News framing of Yandex-presented Russian news in three countries

The study “Is all Russian news the same? Framing in Russian news media generated by the Yandex news algorithm for the United States, Estonia, and Russia.” by Heidi Erbsen and Siim Põldre from University of Tartu was a study on news framing comparing how Yandex news algorithm displayed Russian news in United States, Estonia, and Russia. 

Research on Russian media influence abroad has shown that it is not misinformation that is the threat, but the subtle biases and suggestive tones in the framing of those news. Thus, ‘myth-buster- or anti-fake news tactics are unlikely to counter it.

Previous studies, while being about news algorithms, have not looked at how the same algorithm, in this case the Russian-owned Yandex, operates across borders. This study aims at analyzing the differences in headlines across countries, and thus the operation of the algorithm.

Shanto Iyengar has looked previously on agenda-setting. According to Iyengar, agenda-setting is not a straightforward process on the ability of the news outlet to frame an issue. He further found two larger framing strategies: “thematic framing” and “episodic framing”.

In thematic framing, the issue is presented in news as being related to general trends or public policy, and ongoing in nature, and are more impersonal. In contrast, episodic framing embodies personal experience and particular instances. Thematic framing is related to societal responsibility, and episodic framing to individual responsibility. 

A total of 800 headlines were collected from a total of 162 outlets. There were roughly the same amount of headlines from Russia, United States and Estonia. They were systematically collected from 19 November 2018 to 23 March 2019 using separate browsers with set location preferences. 

The first finding was that in many cases, the Yandex headline different vastly from the headline in the actual text after clicking the link. This was particularly the case with Russian headlines, as in ⅘ of them there was a ‘clickbait’ headline that was different from the actual one. In US, this was roughly ⅗ , while in Estonia it was only ⅕.

When it comes to issues, Russian headlines focused on Ukraine and oil. Both Russia and United States also had plenty of international relations. Social welfare and local elections took priority in Estonia. United States appeared to be somewhat ‘in between’ Russia and Estonia in having local elections and public safety like Estonia. Estonia was unique in the focus of social welfare and Russia in Ukraine (note: the headlines were collected before the full-scale war that started in 2022).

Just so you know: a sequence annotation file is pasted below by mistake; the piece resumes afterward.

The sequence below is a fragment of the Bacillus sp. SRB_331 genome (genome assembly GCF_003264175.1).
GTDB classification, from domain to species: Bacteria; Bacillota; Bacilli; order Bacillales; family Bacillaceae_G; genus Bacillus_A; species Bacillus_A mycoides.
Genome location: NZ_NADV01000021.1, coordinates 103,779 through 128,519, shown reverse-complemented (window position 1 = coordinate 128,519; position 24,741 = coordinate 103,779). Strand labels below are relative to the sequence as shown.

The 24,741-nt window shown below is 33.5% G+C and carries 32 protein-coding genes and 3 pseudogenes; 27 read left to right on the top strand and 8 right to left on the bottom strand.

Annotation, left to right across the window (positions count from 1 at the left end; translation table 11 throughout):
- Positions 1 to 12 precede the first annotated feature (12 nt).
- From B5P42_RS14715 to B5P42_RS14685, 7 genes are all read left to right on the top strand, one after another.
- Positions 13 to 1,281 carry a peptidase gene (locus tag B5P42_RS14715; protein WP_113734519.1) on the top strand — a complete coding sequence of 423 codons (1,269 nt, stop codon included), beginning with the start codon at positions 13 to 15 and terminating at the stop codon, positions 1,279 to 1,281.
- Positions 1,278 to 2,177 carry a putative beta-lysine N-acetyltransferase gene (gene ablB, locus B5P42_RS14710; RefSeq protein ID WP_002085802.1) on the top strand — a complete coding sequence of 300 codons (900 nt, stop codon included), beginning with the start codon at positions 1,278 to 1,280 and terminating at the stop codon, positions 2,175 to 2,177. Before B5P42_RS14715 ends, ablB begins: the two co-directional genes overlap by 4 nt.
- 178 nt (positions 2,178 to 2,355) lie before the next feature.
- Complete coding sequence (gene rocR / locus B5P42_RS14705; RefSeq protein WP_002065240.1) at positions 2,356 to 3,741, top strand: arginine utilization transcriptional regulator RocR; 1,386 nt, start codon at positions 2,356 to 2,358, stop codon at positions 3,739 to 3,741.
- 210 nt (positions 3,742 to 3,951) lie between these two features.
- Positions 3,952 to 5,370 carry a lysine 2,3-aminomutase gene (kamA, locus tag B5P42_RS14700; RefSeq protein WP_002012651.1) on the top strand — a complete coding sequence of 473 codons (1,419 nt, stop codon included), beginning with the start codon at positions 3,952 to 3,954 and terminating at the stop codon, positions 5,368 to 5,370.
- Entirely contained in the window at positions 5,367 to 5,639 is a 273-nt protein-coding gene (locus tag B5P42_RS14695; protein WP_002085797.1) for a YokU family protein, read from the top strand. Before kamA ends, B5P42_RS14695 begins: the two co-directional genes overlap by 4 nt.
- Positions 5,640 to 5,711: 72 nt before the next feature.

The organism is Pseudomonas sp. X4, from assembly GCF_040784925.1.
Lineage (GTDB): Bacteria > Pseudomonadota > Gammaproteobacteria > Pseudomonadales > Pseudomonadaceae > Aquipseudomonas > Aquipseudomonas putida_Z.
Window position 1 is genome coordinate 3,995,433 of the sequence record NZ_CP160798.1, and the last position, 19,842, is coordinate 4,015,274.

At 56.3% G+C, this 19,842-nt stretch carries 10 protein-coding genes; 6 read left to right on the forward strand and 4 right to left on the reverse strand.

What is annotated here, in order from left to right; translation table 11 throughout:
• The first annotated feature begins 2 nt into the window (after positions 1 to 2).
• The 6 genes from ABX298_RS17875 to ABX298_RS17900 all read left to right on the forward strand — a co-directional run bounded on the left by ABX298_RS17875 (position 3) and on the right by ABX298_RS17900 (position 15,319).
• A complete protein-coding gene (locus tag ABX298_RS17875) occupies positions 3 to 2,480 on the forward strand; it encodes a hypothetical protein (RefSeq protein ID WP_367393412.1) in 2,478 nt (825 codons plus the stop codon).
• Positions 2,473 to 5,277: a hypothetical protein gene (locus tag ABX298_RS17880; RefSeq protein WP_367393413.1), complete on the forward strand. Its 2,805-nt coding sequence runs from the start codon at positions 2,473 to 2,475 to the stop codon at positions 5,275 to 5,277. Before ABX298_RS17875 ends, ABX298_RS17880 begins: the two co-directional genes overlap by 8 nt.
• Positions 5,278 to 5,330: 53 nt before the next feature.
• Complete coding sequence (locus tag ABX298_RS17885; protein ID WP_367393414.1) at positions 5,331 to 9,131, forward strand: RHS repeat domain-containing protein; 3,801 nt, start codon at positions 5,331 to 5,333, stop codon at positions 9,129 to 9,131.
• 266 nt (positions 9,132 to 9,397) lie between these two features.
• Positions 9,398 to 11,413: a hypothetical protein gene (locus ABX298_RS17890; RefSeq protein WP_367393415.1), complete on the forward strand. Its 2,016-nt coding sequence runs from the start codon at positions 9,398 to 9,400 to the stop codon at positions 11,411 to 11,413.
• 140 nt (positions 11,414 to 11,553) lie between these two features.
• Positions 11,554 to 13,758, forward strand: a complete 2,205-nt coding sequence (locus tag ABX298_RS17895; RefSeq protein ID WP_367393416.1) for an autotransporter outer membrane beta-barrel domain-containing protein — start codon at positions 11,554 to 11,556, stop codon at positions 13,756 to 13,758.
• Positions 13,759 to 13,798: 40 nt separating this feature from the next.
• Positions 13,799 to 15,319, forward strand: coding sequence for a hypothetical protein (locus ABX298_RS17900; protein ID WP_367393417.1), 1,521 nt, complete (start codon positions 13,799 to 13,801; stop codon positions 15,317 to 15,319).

Framing strategies differed across the countries. It is expected that thematic framing and episodic framing occurs at roughly same ratio, that is 50-50. In Russia, episodic framing was slightly less common at 42.2%, with 57.8% thematic. In US, thematic strategies were even more prevalent at 63.6%–36.4%. Estonia, on the other hand, had more episodic framing, 56.6%–43.4%.

Looking at how different issues were framed, in all countries interest stories were overwhelmingly framed using the episodic lens (87.5–91%), as were stories of public safety (69–86%). International relations stories were framed more thematically, but in Estonia, even this was close to 50-50.

The authors ponder on the meaning of the findings in light of Iyengar’s suggestion that episodic framing suggests an individual or unique issue, and thematic social and normalized issue. They suggest that the Estonian tendence to use the episodic lens is used as a tool to depoliticize or isolate issues as single occurrences.

In contrast, Ukraine and International relations were particularly presented using the thematic lens in US and Russia, reflecting the fact that these countries are major World powers and the issues are presented as systemic or as parts of a larger discourse. 

The findings also open the door for more questions and subsequent research, as there were also cases where similar issues used a different frame in different countries. What is the reason for this, what is there about the issues that prompts a different frame? 

In conclusion, the authors state that despite the common framing across issues, the particularities in episodic and thematic framing show that the Russian information space remains distinct across the borders.  

The article “Is all Russian news the same? Framing in Russian news media generated by the Yandex news algorithm for the United States, Estonia, and Russia.” by Heidi Erbsen and Siim Põldre is in Journalism. (free abstract).

Picture: Untitled by Artem Beliaikin @belart84

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